How they are able to do that I described in step 2.2.2.
Notation: |VLV| - Linear speed of the
racquet in the vertical plane; |VLH| - Linear speed of the racquet in the horizontal plane. VLV and VLHare corresponding
velocities. Reminder: the linear speed = radius × angular speed. In the last formula the angular speed
should be expressed in radians. The angular speeds in degrees (from Figure 2.3)
were: ΩV=2°/ft, ΩH=20°/ft. In radians they are ΩV=(π/90)/ft, ΩH= (π/9)/ft.Then linear speeds in
the vertical and horizontal planes can be calculated according to the following
formulas:
|VLV|= RV× ΩV= 25” × (1+ cosβ) × (π/90)/ft = 25” × (1+ cosβ) × (π/90) × 300/sec
|VLH|= RH× ΩH= 25” × sinβ ×
(π/9)/ft = 25” × sinβ ×
(π/9) × 300/sec
The sum of the linear racquet speeds would be |VLV|+ |VLH|. The results of the
calculation are presented on the Figure 2.8

Figure 2.8. Linear speeds of the racquet in vertical |VLV|and horizontal |VLH| rotations and their summation

The data on Figure 2.8
demonstrate, if the angle β ≥
12° the linear speed of
the pronation |VLH| begins to prevail over
the linear speed of the vertical rotation |VLV|.
It should be noted, unfortunately, the calculated above pronation linear
velocity determines mostly theoretical potential maximum. In reality, this
speed may be slower even in case when the pronation angle beta has appropriate
value. I’ll explain this phenomenon later, in the step 2.2.3.
Since, RH = 25” × sinβ, then we can calculate the pronation efficiency
according to following formula
Pronation
Efficiency = sinβ×100%.
The results of the calculation are presented on the Figure 2.9.

Figure 2.9 Pronation’s efficiency as function
of the angle β

OK, it appears I found the proof! In case of the kick serve, the
pronation can really provide much bigger linear speed of the racquet than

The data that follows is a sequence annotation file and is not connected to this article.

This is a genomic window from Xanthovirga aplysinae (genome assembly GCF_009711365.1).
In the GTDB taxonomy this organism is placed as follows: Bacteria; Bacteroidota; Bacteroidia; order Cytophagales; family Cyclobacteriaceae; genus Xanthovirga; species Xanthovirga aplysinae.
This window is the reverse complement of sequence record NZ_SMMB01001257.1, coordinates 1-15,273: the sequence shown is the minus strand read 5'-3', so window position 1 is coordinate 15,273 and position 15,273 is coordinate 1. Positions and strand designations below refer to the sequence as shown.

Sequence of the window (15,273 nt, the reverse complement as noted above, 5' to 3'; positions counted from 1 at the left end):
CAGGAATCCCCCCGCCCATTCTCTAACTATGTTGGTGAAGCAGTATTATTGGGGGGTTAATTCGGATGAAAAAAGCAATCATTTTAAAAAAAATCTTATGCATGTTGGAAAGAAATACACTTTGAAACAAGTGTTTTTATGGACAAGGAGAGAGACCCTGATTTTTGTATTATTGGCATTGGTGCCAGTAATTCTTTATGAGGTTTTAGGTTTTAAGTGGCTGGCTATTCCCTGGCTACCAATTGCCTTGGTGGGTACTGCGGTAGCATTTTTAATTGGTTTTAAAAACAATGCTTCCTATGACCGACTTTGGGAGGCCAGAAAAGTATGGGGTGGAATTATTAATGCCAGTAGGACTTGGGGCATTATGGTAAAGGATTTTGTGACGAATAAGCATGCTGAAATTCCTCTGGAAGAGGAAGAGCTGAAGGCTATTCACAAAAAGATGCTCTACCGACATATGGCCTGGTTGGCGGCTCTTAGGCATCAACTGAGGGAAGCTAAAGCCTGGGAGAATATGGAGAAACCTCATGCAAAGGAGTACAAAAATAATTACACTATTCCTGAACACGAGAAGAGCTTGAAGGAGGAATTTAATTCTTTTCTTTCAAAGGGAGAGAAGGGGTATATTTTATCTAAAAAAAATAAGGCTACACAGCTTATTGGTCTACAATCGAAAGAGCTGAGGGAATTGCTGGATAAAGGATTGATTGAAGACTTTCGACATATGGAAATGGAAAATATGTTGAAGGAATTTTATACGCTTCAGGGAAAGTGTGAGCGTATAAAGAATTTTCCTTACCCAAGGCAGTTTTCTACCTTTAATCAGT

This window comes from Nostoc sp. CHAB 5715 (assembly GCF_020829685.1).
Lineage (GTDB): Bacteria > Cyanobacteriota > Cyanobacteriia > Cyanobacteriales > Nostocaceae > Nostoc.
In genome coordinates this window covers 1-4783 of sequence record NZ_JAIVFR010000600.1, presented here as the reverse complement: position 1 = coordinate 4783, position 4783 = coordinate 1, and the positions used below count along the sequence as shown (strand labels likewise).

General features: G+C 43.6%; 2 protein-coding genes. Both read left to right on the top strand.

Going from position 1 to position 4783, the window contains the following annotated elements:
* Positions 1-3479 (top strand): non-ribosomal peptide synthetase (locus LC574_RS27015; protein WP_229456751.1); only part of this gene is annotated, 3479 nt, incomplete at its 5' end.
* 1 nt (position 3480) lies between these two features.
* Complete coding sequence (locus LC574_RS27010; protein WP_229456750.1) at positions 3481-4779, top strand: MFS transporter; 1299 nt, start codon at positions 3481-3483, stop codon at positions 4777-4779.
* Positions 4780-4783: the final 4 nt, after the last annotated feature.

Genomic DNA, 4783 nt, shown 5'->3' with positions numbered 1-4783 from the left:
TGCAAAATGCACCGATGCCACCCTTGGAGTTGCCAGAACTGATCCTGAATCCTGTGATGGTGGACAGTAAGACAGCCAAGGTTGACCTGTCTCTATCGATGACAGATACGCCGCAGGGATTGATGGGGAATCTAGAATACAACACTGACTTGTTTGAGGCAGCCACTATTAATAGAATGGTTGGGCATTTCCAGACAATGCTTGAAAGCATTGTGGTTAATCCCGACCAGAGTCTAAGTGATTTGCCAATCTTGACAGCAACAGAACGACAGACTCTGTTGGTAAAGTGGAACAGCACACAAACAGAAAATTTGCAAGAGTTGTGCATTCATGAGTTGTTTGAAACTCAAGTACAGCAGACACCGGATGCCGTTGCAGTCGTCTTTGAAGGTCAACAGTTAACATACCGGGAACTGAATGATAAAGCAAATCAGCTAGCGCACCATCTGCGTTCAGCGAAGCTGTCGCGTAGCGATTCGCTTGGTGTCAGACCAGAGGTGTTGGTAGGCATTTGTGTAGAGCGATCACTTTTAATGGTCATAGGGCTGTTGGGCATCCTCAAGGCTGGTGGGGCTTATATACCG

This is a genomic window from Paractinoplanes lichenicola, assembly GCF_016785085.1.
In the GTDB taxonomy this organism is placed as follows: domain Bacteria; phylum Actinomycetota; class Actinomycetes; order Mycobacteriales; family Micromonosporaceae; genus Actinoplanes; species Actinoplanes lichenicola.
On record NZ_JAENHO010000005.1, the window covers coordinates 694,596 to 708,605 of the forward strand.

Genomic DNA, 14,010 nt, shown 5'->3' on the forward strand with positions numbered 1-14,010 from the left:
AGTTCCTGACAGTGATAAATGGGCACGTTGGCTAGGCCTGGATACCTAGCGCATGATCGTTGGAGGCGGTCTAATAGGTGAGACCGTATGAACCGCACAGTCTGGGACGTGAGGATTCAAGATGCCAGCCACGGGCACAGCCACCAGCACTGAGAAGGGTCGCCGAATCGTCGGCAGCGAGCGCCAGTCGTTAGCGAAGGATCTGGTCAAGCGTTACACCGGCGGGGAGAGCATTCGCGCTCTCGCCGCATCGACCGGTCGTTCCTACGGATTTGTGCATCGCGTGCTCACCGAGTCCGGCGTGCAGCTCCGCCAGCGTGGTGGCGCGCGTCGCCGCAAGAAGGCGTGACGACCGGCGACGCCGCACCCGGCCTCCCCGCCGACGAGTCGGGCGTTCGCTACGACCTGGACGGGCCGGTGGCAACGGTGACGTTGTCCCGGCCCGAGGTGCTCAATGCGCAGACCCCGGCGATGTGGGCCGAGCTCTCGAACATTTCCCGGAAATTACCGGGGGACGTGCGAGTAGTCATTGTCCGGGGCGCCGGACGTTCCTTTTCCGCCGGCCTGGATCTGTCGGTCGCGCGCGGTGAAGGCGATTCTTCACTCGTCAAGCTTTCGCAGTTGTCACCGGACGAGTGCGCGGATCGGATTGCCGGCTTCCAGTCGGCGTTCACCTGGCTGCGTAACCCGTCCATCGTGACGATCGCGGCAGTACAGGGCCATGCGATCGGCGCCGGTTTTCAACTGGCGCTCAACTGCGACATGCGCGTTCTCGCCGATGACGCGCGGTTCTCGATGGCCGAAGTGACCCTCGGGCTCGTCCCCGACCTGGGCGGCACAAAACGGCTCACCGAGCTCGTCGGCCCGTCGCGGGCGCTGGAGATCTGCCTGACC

others body limbs (except the wrist) altogether! But, if the pronation angle β=0°, the pronation produces
nothing at all, just the proper racquet string bed orientation.
That’s why I repeat
again, the best tennis players keep the pronation angle β around 30° - 45°
(Figure 2.4 -2.7). Maintaining the proper magnitude of the angle β before
impact is absolutely crucial for pronation! If the pronation angle has the
proper magnitude the pronation would be the most important and effective
contributor to the powerful kick serves!

The arm pronation can produce angular speed around Ω = 6000°/sec, trunk rotates around 500°/sec, arm rotates in vertical plane around 600°/sec, etc. What motion is the most important? There is no uncertainty, at least for me, it should be pronation and
nothing else.

Seriously About Flat and Kick Serve
2.2.2 The Flat Serve with Intensive Pronation, Wrist Flexion, and Restrained Wrist Ulnar Deviation
Figures below give us an idea about arm actions during typical flat serve.

Figure 2.15. The arm’s actions during Marat Safin's flat serve

Figure 2.16. The arm’s actions during Kevin Anderson’s flat serve

In case of the typical flat serve the main components of the racquet speed are: the fast arm
pronation, the fast wrist flexion and slow vertical arm rotation. If players
are employing Continental grip, all these motions mostly create the flat
component of the racquet speed and practically no spin. The most important
would be the arm pronation.
It follows from these photos, during the pronation phase of the flat serves both players keep their
right elbows in bend position. In all previous analyzed spin serves, most
pros maintain their arms during pronation phase practically straight.
Question: Why during the pronation phase, these players keep elbows in bend position?
Answer: When we swing the racquet upward our shoulder joint brings the upper arm in vertical and
the forearm in horizontal position. After that, by using fast elbow
extension, the forearm moves upward and the pronation angle β equal 90 degrees (Fig. 2.15.1). If
the elbow unbends completely, it brakes and inevitably the racquet starts
moving upward by using inertia and very fast wrist ulnar deviation. This
motion reduces the pronation angle beta (Fig. 2.15.4 β=45°) and can kill pronation
component of the racquet speed. To prevent it from occurrence, even during
the impact, the elbow joint should be bent. Next pictures (Figure 2.17)
illustrate Andy Roddick’s arm action during flat serve and confirm last
statement.

Figure 2.17. Andy Roddick's arm actions during flat serve
Pay attention on the angle between axis of the upper arm and the forearm. This angle is never less
than 30 degrees. Andy constructs the motion which often called as elbow snap.
Maybe this is the main secret of his so successful flat serve. For instance,
Marat Safin during impact keeps his elbow straight (Fig. 2.15.4). That’s why,
perhaps, his serve is slower than Roddick’s. But, Marat straightens his arm
at the very last moment before impact by using the elbow extension. This
motion doesn’t have enough time to decrease significantly pronation angle